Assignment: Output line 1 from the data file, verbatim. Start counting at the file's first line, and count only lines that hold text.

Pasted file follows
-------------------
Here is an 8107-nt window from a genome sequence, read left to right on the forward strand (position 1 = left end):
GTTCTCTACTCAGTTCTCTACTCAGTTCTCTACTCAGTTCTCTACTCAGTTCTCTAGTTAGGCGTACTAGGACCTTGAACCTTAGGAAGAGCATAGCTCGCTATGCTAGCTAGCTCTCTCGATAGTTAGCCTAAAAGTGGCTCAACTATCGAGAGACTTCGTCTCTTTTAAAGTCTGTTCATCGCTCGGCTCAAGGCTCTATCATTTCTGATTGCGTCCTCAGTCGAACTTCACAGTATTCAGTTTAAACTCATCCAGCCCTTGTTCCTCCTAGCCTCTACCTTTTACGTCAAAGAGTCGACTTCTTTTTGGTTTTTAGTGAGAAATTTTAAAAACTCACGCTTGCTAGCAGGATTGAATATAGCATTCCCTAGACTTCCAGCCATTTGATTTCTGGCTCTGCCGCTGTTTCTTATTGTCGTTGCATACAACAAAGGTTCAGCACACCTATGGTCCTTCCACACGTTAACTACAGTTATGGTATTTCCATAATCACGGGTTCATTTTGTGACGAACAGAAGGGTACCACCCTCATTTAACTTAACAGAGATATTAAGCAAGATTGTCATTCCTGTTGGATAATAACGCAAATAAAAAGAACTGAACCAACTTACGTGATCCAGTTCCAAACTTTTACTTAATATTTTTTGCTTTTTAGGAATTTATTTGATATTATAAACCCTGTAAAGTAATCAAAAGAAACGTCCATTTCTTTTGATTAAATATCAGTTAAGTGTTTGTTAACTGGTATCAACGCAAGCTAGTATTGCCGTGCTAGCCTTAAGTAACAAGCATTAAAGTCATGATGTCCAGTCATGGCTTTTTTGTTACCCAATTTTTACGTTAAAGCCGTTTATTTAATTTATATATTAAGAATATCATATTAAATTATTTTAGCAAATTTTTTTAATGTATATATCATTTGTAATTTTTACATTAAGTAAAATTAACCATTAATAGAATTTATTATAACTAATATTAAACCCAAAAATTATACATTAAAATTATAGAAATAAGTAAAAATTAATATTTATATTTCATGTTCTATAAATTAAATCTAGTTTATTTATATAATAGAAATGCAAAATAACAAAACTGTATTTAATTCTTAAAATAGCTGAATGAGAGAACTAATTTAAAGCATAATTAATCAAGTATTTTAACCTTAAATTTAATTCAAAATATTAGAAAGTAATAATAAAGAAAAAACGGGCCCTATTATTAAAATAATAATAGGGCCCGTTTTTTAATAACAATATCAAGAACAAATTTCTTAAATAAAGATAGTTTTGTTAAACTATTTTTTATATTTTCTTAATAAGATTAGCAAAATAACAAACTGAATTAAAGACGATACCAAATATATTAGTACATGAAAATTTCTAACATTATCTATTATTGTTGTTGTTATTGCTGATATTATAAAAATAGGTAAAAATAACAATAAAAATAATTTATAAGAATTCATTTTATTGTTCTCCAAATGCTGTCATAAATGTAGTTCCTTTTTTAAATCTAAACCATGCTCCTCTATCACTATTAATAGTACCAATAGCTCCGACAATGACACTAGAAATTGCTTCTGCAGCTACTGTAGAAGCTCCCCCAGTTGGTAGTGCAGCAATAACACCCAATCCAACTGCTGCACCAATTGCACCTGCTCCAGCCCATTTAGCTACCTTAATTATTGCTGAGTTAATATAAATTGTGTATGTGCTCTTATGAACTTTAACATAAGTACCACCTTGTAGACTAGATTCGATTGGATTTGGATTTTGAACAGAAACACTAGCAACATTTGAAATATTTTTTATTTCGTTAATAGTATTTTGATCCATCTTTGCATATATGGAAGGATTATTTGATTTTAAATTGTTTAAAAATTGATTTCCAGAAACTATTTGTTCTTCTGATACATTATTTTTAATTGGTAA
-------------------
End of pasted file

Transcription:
Here is an 8107-nt window from a genome sequence, read left to right on the forward strand (position 1 = left end):